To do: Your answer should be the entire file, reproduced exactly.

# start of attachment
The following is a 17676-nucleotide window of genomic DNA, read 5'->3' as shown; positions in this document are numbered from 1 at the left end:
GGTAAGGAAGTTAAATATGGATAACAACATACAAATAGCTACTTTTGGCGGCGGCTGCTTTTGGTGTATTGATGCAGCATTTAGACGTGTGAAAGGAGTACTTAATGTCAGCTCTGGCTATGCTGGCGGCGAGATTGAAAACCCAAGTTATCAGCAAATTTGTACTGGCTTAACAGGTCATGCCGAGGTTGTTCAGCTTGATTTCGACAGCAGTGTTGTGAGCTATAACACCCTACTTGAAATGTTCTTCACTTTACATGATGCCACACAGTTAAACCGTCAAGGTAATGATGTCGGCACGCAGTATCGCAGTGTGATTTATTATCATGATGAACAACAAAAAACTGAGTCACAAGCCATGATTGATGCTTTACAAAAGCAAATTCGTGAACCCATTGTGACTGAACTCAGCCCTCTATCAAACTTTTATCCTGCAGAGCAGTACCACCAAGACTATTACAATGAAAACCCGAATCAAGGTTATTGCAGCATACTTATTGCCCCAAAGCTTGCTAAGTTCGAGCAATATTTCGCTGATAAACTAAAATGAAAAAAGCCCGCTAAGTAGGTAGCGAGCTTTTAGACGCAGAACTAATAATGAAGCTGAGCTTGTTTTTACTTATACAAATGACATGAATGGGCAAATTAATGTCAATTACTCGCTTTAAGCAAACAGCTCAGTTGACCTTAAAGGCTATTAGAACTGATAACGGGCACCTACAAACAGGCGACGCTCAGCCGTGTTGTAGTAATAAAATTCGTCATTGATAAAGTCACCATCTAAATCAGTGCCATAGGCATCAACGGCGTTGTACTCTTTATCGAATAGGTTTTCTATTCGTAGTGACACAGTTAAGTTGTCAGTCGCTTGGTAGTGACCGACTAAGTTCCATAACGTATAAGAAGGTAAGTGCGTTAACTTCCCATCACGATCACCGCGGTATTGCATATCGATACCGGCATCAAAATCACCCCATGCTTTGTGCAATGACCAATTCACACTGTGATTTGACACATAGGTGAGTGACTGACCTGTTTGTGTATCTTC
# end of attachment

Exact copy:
The following is a 17676-nucleotide window of genomic DNA, read 5'->3' as shown; positions in this document are numbered from 1 at the left end:
GGTAAGGAAGTTAAATATGGATAACAACATACAAATAGCTACTTTTGGCGGCGGCTGCTTTTGGTGTATTGATGCAGCATTTAGACGTGTGAAAGGAGTACTTAATGTCAGCTCTGGCTATGCTGGCGGCGAGATTGAAAACCCAAGTTATCAGCAAATTTGTACTGGCTTAACAGGTCATGCCGAGGTTGTTCAGCTTGATTTCGACAGCAGTGTTGTGAGCTATAACACCCTACTTGAAATGTTCTTCACTTTACATGATGCCACACAGTTAAACCGTCAAGGTAATGATGTCGGCACGCAGTATCGCAGTGTGATTTATTATCATGATGAACAACAAAAAACTGAGTCACAAGCCATGATTGATGCTTTACAAAAGCAAATTCGTGAACCCATTGTGACTGAACTCAGCCCTCTATCAAACTTTTATCCTGCAGAGCAGTACCACCAAGACTATTACAATGAAAACCCGAATCAAGGTTATTGCAGCATACTTATTGCCCCAAAGCTTGCTAAGTTCGAGCAATATTTCGCTGATAAACTAAAATGAAAAAAGCCCGCTAAGTAGGTAGCGAGCTTTTAGACGCAGAACTAATAATGAAGCTGAGCTTGTTTTTACTTATACAAATGACATGAATGGGCAAATTAATGTCAATTACTCGCTTTAAGCAAACAGCTCAGTTGACCTTAAAGGCTATTAGAACTGATAACGGGCACCTACAAACAGGCGACGCTCAGCCGTGTTGTAGTAATAAAATTCGTCATTGATAAAGTCACCATCTAAATCAGTGCCATAGGCATCAACGGCGTTGTACTCTTTATCGAATAGGTTTTCTATTCGTAGTGACACAGTTAAGTTGTCAGTCGCTTGGTAGTGACCGACTAAGTTCCATAACGTATAAGAAGGTAAGTGCGTTAACTTCCCATCACGATCACCGCGGTATTGCATATCGATACCGGCATCAAAATCACCCCATGCTTTGTGCAATGACCAATTCACACTGTGATTTGACACATAGGTGAGTGACTGACCTGTTTGTGTATCTTC